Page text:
The single count of trade secret theft carries a maximum potential penalty of up to 10 years in prison and a fine as high as $250,000, or double the total financial gain or loss, according to Rachael A. Honig, acting U.S. attorney for the District of New Jersey.
The complaint describes Quadri’s former employer as “Company 1,” stating that the organization reached out to the FBI in Oct. 2019 to report suspicious activity regarding its sensitive intellectual property. Quadri had been employed at that company until Sept. 30, 2019.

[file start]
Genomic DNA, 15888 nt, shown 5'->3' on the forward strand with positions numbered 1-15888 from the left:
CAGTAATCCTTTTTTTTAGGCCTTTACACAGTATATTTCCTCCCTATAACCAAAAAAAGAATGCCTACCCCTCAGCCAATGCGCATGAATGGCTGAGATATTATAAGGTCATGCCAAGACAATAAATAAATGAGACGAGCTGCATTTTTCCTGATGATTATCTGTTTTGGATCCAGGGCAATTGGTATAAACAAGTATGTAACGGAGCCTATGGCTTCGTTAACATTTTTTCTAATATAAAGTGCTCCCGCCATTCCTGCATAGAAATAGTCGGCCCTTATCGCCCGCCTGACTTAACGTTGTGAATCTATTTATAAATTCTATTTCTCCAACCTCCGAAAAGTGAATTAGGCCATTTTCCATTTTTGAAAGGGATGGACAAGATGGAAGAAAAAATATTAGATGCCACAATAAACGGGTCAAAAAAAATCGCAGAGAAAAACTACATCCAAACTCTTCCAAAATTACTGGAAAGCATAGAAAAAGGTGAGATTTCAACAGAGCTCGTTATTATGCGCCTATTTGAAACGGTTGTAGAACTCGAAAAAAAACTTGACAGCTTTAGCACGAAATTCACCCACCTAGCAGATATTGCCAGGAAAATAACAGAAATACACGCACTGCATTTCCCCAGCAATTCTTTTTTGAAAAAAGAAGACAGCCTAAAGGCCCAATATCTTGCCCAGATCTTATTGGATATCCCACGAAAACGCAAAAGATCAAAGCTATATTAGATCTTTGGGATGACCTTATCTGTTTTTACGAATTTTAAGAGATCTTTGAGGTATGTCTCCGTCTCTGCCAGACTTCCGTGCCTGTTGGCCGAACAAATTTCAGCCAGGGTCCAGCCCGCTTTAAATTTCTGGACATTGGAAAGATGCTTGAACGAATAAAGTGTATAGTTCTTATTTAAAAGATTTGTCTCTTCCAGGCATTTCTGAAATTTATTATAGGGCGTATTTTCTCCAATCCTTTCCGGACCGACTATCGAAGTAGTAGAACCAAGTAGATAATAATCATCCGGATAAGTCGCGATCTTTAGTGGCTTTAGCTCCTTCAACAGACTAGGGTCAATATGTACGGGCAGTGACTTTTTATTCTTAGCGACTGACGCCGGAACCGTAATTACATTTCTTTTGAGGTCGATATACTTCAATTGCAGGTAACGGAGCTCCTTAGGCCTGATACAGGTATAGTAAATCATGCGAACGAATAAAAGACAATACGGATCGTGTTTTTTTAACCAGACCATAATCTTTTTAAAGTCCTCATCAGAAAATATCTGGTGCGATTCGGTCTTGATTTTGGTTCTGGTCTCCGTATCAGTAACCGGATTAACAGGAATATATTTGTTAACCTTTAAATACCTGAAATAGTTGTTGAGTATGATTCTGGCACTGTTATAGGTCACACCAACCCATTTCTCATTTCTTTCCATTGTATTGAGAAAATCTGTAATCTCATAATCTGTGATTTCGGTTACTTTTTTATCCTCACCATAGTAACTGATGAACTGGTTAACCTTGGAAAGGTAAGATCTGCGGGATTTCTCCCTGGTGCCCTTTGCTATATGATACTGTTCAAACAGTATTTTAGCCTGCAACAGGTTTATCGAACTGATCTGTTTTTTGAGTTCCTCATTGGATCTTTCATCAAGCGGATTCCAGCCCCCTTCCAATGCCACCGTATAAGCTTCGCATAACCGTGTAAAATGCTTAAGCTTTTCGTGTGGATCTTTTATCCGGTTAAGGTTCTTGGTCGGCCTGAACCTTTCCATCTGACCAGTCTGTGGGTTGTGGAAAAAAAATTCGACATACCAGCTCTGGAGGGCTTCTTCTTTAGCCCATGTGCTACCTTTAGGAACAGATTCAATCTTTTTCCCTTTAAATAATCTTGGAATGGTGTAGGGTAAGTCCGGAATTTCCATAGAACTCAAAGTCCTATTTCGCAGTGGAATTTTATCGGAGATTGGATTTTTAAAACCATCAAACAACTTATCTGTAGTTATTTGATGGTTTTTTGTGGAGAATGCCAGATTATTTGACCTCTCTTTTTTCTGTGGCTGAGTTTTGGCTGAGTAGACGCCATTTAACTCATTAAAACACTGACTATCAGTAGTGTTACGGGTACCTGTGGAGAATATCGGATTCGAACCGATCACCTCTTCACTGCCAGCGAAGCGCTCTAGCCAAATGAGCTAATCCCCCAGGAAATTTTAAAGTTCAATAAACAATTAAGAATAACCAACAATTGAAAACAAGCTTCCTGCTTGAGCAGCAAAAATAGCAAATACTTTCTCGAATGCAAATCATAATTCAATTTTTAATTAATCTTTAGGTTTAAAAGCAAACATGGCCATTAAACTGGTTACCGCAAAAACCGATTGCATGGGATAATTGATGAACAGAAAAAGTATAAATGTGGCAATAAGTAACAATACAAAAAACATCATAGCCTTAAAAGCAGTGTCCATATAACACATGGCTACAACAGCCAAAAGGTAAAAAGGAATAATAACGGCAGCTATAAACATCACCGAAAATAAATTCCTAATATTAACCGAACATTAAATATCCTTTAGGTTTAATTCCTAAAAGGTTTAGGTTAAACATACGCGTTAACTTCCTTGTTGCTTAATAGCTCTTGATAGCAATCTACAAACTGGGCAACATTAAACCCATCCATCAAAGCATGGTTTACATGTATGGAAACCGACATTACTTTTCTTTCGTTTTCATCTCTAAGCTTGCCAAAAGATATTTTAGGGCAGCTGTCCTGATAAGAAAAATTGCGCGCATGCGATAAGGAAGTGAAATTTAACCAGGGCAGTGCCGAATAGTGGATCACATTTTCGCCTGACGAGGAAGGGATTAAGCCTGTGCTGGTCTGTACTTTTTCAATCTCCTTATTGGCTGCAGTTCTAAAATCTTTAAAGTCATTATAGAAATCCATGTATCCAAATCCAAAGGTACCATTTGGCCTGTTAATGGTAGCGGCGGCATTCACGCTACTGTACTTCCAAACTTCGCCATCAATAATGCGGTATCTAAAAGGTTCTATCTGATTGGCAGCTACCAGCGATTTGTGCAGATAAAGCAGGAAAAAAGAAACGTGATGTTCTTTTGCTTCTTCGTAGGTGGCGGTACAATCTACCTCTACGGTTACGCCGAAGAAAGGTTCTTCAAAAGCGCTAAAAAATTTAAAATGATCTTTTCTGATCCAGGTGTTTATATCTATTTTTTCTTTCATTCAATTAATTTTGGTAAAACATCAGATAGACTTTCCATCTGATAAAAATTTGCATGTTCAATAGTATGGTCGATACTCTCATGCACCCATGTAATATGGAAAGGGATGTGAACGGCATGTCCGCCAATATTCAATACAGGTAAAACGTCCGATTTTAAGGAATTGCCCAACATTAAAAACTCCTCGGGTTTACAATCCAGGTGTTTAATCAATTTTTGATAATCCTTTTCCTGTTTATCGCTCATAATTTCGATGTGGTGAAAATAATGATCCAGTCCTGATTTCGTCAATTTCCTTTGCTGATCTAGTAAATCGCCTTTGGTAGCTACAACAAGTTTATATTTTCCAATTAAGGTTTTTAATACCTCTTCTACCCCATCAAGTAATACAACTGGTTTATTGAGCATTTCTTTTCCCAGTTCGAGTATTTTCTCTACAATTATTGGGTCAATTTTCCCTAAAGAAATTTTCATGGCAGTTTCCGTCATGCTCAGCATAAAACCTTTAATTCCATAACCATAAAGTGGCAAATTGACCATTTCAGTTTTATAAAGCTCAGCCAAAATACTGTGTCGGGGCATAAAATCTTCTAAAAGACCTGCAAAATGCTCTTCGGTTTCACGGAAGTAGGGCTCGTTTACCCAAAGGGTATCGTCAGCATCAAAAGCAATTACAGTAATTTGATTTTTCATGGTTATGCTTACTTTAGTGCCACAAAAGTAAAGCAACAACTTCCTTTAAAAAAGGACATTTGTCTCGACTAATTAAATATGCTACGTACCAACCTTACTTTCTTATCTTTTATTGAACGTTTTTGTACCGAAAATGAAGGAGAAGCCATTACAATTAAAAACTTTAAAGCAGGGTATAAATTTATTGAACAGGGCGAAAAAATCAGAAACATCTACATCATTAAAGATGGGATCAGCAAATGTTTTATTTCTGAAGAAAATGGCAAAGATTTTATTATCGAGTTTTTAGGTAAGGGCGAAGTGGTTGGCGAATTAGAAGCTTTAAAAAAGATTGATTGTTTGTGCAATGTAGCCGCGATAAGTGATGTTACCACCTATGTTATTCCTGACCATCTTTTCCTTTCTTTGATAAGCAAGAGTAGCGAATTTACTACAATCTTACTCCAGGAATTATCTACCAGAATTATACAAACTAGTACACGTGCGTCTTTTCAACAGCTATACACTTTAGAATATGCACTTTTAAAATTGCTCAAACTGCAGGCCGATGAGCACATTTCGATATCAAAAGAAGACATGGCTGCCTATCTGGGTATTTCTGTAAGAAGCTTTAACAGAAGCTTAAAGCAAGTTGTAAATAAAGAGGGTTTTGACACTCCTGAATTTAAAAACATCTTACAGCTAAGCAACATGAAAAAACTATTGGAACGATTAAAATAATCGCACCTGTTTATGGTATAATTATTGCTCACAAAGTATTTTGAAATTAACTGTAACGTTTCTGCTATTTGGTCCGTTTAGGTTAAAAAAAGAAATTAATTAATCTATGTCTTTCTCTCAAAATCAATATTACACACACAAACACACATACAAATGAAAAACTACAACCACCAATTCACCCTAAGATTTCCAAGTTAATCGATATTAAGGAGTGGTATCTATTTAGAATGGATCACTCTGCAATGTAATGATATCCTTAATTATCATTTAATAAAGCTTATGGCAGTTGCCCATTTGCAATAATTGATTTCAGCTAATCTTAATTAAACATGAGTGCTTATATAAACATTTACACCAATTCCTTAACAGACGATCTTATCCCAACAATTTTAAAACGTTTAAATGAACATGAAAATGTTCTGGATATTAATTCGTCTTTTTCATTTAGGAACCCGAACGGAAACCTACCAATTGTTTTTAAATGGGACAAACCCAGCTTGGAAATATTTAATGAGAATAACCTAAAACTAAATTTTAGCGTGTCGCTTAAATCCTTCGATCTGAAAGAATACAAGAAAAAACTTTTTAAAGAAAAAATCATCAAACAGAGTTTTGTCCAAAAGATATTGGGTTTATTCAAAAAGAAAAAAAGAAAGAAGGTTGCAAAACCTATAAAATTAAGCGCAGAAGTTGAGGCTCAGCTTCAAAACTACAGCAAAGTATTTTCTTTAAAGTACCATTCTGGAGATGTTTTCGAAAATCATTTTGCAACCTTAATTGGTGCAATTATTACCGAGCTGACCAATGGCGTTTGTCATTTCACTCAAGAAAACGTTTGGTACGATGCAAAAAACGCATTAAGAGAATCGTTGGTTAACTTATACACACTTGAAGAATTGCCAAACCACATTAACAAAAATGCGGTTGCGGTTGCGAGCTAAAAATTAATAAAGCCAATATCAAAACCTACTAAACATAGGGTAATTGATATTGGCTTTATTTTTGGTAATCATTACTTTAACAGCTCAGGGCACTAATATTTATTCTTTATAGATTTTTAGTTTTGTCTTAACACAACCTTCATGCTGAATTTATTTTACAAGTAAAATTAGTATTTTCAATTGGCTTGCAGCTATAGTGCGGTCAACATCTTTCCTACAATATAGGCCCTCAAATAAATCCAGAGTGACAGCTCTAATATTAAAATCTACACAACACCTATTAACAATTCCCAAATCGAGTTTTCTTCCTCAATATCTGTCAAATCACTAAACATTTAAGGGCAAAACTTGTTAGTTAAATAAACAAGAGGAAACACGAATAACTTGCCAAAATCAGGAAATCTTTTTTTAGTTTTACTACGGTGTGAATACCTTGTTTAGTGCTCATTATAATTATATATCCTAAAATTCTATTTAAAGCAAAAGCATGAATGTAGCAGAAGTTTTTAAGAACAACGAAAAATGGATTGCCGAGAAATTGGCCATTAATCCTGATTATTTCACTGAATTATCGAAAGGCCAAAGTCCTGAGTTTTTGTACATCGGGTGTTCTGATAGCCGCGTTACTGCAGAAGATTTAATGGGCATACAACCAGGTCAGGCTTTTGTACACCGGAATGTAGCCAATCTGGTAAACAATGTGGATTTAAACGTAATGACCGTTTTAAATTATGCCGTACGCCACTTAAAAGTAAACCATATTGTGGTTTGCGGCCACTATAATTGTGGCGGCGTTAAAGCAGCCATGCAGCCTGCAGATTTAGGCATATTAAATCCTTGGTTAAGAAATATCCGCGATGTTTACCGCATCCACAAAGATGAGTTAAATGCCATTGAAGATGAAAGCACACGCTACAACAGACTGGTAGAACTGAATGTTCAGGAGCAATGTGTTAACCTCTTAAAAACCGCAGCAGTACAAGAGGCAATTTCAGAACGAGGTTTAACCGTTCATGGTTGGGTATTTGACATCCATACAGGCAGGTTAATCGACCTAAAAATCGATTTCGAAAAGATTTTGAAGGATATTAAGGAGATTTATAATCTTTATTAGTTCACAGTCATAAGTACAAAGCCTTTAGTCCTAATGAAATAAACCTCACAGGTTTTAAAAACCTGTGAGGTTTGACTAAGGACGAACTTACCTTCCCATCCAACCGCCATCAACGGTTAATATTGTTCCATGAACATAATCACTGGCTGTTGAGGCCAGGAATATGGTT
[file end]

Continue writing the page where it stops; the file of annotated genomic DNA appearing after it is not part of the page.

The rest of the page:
The suit alleges that Quadri used his email account to send at least 12 sensitive documents to private email accounts. Some of those documents pertained to an immunotherapy drug.
Company 1 used a network data loss prevention tool to identify 106 documents that Quadri allegedly sent to private email addresses. Some of the documents were outside of Quadri’s area of specialty at the company.
Filed Under: Drug Discovery, Drug Discovery and Development